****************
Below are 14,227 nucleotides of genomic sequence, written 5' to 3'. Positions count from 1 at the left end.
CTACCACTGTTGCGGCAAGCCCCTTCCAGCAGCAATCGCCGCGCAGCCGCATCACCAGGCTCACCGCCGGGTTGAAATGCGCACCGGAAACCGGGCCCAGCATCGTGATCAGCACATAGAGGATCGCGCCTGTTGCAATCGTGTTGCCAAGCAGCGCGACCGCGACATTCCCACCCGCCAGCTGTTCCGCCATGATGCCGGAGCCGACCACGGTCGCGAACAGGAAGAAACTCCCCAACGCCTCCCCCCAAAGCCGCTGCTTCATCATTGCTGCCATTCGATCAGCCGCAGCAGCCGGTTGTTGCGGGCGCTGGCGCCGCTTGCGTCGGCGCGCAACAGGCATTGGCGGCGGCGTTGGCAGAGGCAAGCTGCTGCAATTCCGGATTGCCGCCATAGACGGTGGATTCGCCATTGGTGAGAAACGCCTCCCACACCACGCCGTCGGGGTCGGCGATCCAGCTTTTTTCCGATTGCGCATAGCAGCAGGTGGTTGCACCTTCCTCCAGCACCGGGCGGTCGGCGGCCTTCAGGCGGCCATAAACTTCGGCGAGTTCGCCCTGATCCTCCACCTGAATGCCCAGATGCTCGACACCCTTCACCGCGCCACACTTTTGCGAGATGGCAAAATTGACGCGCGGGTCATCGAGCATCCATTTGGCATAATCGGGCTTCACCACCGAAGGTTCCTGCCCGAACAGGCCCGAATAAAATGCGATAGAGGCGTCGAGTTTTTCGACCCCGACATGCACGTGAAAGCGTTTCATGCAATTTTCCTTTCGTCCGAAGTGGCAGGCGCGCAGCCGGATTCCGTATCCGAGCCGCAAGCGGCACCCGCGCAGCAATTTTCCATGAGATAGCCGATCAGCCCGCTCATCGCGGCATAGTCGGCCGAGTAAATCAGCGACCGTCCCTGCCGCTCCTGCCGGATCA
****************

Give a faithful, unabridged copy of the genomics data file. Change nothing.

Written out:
Below are 14,227 nucleotides of genomic sequence, written 5' to 3'. Positions count from 1 at the left end.
CTACCACTGTTGCGGCAAGCCCCTTCCAGCAGCAATCGCCGCGCAGCCGCATCACCAGGCTCACCGCCGGGTTGAAATGCGCACCGGAAACCGGGCCCAGCATCGTGATCAGCACATAGAGGATCGCGCCTGTTGCAATCGTGTTGCCAAGCAGCGCGACCGCGACATTCCCACCCGCCAGCTGTTCCGCCATGATGCCGGAGCCGACCACGGTCGCGAACAGGAAGAAACTCCCCAACGCCTCCCCCCAAAGCCGCTGCTTCATCATTGCTGCCATTCGATCAGCCGCAGCAGCCGGTTGTTGCGGGCGCTGGCGCCGCTTGCGTCGGCGCGCAACAGGCATTGGCGGCGGCGTTGGCAGAGGCAAGCTGCTGCAATTCCGGATTGCCGCCATAGACGGTGGATTCGCCATTGGTGAGAAACGCCTCCCACACCACGCCGTCGGGGTCGGCGATCCAGCTTTTTTCCGATTGCGCATAGCAGCAGGTGGTTGCACCTTCCTCCAGCACCGGGCGGTCGGCGGCCTTCAGGCGGCCATAAACTTCGGCGAGTTCGCCCTGATCCTCCACCTGAATGCCCAGATGCTCGACACCCTTCACCGCGCCACACTTTTGCGAGATGGCAAAATTGACGCGCGGGTCATCGAGCATCCATTTGGCATAATCGGGCTTCACCACCGAAGGTTCCTGCCCGAACAGGCCCGAATAAAATGCGATAGAGGCGTCGAGTTTTTCGACCCCGACATGCACGTGAAAGCGTTTCATGCAATTTTCCTTTCGTCCGAAGTGGCAGGCGCGCAGCCGGATTCCGTATCCGAGCCGCAAGCGGCACCCGCGCAGCAATTTTCCATGAGATAGCCGATCAGCCCGCTCATCGCGGCATAGTCGGCCGAGTAAATCAGCGACCGTCCCTGCCGCTCCTGCCGGATCA